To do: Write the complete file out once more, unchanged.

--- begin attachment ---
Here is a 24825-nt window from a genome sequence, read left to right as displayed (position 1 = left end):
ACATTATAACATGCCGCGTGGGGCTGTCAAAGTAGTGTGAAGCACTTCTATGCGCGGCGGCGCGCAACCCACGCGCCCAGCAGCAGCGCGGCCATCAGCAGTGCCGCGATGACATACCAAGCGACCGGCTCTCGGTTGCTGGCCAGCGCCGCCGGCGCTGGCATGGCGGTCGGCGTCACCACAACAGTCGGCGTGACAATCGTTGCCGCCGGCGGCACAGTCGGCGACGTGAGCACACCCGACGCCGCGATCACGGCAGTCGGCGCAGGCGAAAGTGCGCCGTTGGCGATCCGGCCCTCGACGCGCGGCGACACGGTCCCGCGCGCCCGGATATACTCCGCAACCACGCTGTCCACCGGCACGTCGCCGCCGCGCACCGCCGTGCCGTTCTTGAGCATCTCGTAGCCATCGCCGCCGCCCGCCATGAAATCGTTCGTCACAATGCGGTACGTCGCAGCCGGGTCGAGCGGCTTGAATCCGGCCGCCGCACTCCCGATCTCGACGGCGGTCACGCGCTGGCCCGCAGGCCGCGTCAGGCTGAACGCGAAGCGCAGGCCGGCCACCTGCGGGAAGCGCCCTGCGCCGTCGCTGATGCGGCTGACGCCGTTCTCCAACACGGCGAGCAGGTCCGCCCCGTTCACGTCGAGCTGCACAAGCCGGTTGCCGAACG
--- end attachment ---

Here is a 24825-nt window from a genome sequence, read left to right as displayed (position 1 = left end):
ACATTATAACATGCCGCGTGGGGCTGTCAAAGTAGTGTGAAGCACTTCTATGCGCGGCGGCGCGCAACCCACGCGCCCAGCAGCAGCGCGGCCATCAGCAGTGCCGCGATGACATACCAAGCGACCGGCTCTCGGTTGCTGGCCAGCGCCGCCGGCGCTGGCATGGCGGTCGGCGTCACCACAACAGTCGGCGTGACAATCGTTGCCGCCGGCGGCACAGTCGGCGACGTGAGCACACCCGACGCCGCGATCACGGCAGTCGGCGCAGGCGAAAGTGCGCCGTTGGCGATCCGGCCCTCGACGCGCGGCGACACGGTCCCGCGCGCCCGGATATACTCCGCAACCACGCTGTCCACCGGCACGTCGCCGCCGCGCACCGCCGTGCCGTTCTTGAGCATCTCGTAGCCATCGCCGCCGCCCGCCATGAAATCGTTCGTCACAATGCGGTACGTCGCAGCCGGGTCGAGCGGCTTGAATCCGGCCGCCGCACTCCCGATCTCGACGGCGGTCACGCGCTGGCCCGCAGGCCGCGTCAGGCTGAACGCGAAGCGCAGGCCGGCCACCTGCGGGAAGCGCCCTGCGCCGTCGCTGATGCGGCTGACGCCGTTCTCCAACACGGCGAGCAGGTCCGCCCCGTTCACGTCGAGCTGCACAAGCCGGTTGCCGAACG